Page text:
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Poll: Have you told your boss about your sleep apnea?
This poll is closed.
Yes; while already employed (voluntary)
61.11%
11 61.11%
Yes; I am required.
0%
0 0%
Yes; during the interview. I was qualified but NOT hired.
0%
0 0%
Yes; during the interview. I was hired.
0%
0 0%
No
38.89%
7 38.89%
Total 18 vote(s) 100%
* You voted for this item. [Show Results]

[Diagnosis] Does your boss know?
#1
Gross 
It's a frustrating topic, so I think the crazy/bug-eyed smiley is appropriate.

I'm curious to know how many folks have informed a boss / employer or client (if self employed) of their sleep apnea? Has anyone told their boss during a job interview? How did it go?

I understand some jobs may require it. I've seen a thread about DOT compliance requirements for commercial drivers. What about desk jobs? What if your job is, say, a computer programmer?

I'm tempted to say that unless you have a job with high risk or you are in a position to put others at risk, or you cannot be functional on a daily basis, then it's not necessary. However, even with mild OSA, I think we all have our bad mornings once in a while... and it may become self-evident at work. For example, although I don't doze off personally I have coworkers that fall asleep in meetings.
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#2
Until you are diagnosed, you don't know - so you can't tell them.

After you are diagnosed, you shouldn't feel any obligation to tell them as long as you are treating it. Non apneacs have bad nights too, no one I know of has yet to suggest disclosure to the boss that your neighbor has a dog that barks all night.

Big Grin
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#3
I told my boss right after I was diagnosed and had to start traveling with a cpap.
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#4
(08-26-2013, 02:41 PM)jgjones1972 Wrote: Non apneacs have bad nights too, no one I know of has yet to suggest disclosure to the boss that your neighbor has a dog that barks all night.

True, but if it were a chronic issue then it would show and it would affect your performance review. When / if it came up, you'd need to say something.

Hmm... "my neighbor's dog barks all night" might be one to keep handy Dielaughing
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#5
My boss was the one who insisted I get a sleep test in the first place. I sleep with my boss, 'ya know.

Too-funnyEat-popcorn
SuperSleeper
Apnea Board Administrator
www.ApneaBoard.com


INFORMATION ON APNEA BOARD FORUMS OR ON APNEABOARD.COM SHOULD NOT BE CONSIDERED AS MEDICAL ADVICE. ALWAYS SEEK THE ADVICE OF A PHYSICIAN BEFORE SEEKING TREATMENT FOR MEDICAL CONDITIONS, INCLUDING SLEEP APNEA. INFORMATION POSTED ON THE APNEA BOARD WEB SITE AND FORUMS ARE PERSONAL OPINION ONLY AND NOT NECESSARILY A STATEMENT OF FACT.



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#6
"Reasonable Accommodations" and all that aside, there's no reason to tell your boss UNLESS you are required by law to do so. That would be what was mentioned above in terms of DOT and the like.

If you get your medical insurance through them, they probably know already.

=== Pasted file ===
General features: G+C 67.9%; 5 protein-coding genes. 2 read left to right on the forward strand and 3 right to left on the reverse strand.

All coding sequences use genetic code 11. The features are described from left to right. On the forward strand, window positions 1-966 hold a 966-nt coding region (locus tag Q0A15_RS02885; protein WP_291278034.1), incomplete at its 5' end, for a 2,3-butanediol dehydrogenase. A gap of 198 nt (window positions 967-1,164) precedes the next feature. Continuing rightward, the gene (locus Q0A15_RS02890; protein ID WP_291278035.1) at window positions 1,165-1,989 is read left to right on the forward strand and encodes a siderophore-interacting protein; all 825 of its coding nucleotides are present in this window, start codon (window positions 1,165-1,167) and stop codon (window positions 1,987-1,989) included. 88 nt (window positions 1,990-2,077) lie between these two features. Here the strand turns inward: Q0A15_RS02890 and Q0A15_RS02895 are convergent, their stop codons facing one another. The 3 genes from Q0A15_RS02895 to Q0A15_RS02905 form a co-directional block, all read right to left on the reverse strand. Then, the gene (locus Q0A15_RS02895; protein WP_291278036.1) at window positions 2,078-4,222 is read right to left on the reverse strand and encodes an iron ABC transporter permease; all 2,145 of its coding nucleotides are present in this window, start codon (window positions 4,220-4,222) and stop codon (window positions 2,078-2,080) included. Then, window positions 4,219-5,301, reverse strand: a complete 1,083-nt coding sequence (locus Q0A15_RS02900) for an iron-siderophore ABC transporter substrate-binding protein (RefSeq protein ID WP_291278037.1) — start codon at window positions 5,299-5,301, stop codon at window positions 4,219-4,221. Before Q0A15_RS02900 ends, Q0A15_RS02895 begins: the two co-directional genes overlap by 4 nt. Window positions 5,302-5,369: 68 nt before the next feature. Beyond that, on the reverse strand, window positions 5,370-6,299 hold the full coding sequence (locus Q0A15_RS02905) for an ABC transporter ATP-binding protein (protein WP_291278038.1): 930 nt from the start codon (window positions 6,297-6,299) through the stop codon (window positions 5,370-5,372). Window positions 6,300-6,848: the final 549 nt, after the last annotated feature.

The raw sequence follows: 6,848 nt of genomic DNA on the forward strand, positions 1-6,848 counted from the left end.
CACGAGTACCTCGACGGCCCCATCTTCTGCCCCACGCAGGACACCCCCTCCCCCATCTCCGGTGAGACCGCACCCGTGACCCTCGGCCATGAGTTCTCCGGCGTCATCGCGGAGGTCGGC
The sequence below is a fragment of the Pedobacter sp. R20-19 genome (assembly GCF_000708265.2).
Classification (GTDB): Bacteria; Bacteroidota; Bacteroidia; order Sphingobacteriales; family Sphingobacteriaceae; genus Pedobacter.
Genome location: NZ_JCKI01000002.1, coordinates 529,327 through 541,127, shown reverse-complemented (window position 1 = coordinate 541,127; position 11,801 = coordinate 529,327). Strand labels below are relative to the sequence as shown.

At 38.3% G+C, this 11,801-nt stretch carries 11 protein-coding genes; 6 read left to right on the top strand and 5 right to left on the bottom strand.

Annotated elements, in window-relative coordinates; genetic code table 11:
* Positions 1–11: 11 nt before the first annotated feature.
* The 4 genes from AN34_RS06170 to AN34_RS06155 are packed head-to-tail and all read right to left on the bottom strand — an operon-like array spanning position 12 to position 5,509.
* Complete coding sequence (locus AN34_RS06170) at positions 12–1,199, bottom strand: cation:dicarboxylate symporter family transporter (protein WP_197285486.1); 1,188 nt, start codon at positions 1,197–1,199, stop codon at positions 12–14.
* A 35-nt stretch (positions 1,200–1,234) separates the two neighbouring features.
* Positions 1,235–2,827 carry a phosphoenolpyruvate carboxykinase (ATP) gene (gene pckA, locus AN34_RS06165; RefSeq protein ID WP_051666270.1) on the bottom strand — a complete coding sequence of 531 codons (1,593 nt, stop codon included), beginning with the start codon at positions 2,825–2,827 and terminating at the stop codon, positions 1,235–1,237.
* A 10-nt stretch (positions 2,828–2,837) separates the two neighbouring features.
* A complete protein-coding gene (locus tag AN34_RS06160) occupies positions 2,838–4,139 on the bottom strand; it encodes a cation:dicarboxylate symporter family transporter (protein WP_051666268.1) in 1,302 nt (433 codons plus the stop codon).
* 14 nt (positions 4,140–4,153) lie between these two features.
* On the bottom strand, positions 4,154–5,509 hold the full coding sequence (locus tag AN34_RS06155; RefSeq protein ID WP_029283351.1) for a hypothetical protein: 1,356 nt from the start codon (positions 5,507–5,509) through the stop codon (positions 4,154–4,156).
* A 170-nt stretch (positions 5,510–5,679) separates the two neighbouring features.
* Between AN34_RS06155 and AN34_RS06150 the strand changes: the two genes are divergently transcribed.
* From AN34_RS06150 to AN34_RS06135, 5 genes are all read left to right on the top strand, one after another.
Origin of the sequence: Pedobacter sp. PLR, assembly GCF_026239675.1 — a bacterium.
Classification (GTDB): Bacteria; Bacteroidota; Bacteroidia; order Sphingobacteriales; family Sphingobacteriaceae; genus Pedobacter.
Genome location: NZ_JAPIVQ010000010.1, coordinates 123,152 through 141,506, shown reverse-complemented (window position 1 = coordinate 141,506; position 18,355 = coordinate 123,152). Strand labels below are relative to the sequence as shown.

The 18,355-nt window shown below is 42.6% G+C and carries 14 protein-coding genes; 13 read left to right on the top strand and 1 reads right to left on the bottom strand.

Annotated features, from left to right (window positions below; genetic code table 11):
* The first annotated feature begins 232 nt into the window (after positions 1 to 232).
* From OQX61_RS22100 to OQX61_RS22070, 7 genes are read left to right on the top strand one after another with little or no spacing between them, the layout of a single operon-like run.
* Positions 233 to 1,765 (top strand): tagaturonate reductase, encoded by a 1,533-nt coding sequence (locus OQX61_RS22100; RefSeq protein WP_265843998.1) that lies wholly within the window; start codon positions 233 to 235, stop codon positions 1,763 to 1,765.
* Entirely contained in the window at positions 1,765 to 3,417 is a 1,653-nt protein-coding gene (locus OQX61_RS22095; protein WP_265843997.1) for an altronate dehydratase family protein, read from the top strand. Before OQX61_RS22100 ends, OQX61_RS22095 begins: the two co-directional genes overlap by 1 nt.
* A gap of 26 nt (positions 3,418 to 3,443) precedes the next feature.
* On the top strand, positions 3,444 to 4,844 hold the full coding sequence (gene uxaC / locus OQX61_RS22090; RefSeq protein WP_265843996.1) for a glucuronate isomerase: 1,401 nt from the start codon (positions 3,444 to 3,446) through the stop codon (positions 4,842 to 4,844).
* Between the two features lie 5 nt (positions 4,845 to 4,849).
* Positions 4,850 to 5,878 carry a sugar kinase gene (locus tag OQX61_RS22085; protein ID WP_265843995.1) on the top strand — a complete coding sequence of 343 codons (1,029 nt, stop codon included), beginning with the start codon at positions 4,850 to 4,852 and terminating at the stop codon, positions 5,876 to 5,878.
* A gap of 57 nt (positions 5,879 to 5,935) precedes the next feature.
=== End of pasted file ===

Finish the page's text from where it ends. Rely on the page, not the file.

I am kinda self employed as a writer. My publisher knows because we shared a room once at a conference. I didn't have the diagnosis when I worked "real" jobs. Although at a group home where I worked at night, I was told I was scaring one of the guys which is why he would wake up and sing old gospel songs. I would wake up hearing "Are You Washed in the Blood" through the air vents.
PaulaO2
Apnea Board Moderator
www.ApneaBoard.com


Breathe deeply and count to zen.

INFORMATION ON APNEA BOARD FORUMS OR ON APNEABOARD.COM SHOULD NOT BE CONSIDERED AS MEDICAL ADVICE. ALWAYS SEEK THE ADVICE OF A PHYSICIAN BEFORE SEEKING TREATMENT FOR MEDICAL CONDITIONS, INCLUDING SLEEP APNEA. INFORMATION POSTED ON THE APNEA BOARD WEB SITE AND FORUMS ARE PERSONAL OPINION ONLY AND NOT NECESSARILY A STATEMENT OF FACT.




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#7
I am a computer programmer and would never disclose sleep apnea to my clients. Funny enough I am actually in this line of work partly because of my sleep issues: I learned to program being awake late at night as a teenager with nothing else to do, and continued on with it because freelance programming is compatible with my terrible sleep schedule. Now that I'm getting treated (mostly successfully) I guess I could do something else, but hey.
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#8
I informed my manager and after i told him the symptoms I was experiencing to make me have a sleep study, he actually booked one himself and found he also had OSA. He is now on a trail machine and he's told me his blood pressure has dropped down to a normal area, he's now considering reducing or iliminating his meds. IMO, anytime you can get yourself off the pharmicudicals, that's a good thing!!!
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#9
Being my own boss for the last 40 years, some how my boss found out about my CPAP.
I think I may have been eves dropping when I got my sleep study results.
Or maybe it was at my first DME meeting.
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#10
(08-28-2013, 10:43 PM)bwexler Wrote: Being my own boss for the last 40 years, some how my boss found out about my CPAP.
I think I may have been eves dropping when I got my sleep study results.
Or maybe it was at my first DME meeting.

Personally, I did not feel that it is necessary to share during the job interview. However, overtime I found myself sharing both my success and sometimes struggles with OSA. I found my boss did not know much about it and it was a great way to educate colleagues about this very serious and sometimes silent disease that often is not spoken of.
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